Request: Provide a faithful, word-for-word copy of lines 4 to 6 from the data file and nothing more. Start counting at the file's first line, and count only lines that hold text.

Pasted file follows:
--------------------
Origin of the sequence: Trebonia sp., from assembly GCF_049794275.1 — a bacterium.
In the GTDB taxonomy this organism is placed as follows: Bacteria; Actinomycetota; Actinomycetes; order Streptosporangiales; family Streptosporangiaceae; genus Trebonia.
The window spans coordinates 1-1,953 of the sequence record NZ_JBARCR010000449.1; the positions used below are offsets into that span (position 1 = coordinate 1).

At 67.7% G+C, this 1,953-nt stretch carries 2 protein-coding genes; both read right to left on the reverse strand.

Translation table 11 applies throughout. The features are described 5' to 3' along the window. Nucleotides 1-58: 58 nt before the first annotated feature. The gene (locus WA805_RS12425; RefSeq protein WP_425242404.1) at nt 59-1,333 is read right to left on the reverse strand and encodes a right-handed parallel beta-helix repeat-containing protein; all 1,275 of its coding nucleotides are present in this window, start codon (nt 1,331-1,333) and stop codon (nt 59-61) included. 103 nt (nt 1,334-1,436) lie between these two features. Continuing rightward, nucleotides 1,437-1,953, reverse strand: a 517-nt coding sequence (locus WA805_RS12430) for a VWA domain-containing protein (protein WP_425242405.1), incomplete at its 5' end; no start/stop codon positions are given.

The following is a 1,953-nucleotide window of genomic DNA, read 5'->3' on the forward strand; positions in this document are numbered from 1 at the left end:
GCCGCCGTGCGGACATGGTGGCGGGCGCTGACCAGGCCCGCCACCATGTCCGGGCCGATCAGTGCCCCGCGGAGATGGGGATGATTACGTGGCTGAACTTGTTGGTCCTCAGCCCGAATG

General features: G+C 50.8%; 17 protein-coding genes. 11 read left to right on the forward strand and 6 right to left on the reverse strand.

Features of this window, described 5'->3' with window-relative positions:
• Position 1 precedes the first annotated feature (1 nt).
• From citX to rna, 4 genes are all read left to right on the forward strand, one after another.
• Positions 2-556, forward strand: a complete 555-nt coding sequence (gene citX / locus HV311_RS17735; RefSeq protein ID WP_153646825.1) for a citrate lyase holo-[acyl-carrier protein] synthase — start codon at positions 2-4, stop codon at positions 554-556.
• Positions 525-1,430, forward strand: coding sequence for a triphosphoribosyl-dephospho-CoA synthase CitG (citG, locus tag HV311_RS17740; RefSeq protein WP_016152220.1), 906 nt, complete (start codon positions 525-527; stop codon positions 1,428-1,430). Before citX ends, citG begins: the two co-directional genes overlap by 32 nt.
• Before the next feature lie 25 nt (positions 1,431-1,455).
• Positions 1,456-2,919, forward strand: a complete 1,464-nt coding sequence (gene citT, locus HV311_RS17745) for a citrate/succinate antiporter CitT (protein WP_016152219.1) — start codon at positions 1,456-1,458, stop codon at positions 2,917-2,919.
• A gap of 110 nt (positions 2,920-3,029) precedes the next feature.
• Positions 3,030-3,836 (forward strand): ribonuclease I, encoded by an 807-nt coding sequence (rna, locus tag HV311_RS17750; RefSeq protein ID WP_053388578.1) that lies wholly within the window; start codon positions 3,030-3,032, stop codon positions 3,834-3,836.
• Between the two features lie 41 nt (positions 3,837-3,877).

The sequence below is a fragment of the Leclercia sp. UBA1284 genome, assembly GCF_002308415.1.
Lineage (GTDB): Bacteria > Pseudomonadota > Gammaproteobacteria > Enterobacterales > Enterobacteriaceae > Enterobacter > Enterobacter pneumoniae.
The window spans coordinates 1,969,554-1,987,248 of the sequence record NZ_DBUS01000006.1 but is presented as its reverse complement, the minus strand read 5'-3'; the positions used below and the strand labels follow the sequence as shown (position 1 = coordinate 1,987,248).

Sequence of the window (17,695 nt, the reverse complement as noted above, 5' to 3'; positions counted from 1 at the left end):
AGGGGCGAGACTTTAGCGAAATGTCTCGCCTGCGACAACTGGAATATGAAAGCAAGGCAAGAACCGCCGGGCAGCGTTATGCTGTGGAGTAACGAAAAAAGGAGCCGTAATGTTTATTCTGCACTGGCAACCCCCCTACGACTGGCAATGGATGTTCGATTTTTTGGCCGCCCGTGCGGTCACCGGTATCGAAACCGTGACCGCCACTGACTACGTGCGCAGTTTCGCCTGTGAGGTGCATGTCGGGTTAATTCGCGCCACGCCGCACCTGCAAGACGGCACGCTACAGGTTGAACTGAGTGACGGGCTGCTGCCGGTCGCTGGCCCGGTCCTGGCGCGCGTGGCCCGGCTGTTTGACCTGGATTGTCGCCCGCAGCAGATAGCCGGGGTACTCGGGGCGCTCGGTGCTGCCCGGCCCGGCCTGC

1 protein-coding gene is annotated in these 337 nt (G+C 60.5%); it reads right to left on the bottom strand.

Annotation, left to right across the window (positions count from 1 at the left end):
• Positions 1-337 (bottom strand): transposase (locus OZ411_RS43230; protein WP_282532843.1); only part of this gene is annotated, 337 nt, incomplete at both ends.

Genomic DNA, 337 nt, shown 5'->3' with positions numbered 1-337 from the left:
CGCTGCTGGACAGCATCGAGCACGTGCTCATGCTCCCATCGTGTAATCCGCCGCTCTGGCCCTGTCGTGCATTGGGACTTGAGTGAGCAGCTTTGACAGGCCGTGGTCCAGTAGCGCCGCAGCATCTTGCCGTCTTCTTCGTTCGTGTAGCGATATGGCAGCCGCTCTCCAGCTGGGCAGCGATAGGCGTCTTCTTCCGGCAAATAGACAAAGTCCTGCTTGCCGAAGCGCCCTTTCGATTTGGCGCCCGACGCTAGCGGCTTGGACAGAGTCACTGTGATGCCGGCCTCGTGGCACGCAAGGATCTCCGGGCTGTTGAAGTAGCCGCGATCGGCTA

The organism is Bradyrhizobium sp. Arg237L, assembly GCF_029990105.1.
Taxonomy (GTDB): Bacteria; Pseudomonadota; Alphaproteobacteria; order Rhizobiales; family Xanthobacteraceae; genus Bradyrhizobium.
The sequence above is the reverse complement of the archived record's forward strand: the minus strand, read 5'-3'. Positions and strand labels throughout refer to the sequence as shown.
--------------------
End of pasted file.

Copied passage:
At 67.7% G+C, this 1,953-nt stretch carries 2 protein-coding genes; both read right to left on the reverse strand.

Translation table 11 applies throughout. The features are described 5' to 3' along the window. Nucleotides 1-58: 58 nt before the first annotated feature. The gene (locus WA805_RS12425; RefSeq protein WP_425242404.1) at nt 59-1,333 is read right to left on the reverse strand and encodes a right-handed parallel beta-helix repeat-containing protein; all 1,275 of its coding nucleotides are present in this window, start codon (nt 1,331-1,333) and stop codon (nt 59-61) included. 103 nt (nt 1,334-1,436) lie between these two features. Continuing rightward, nucleotides 1,437-1,953, reverse strand: a 517-nt coding sequence (locus WA805_RS12430) for a VWA domain-containing protein (protein WP_425242405.1), incomplete at its 5' end; no start/stop codon positions are given.

The following is a 1,953-nucleotide window of genomic DNA, read 5'->3' on the forward strand; positions in this document are numbered from 1 at the left end: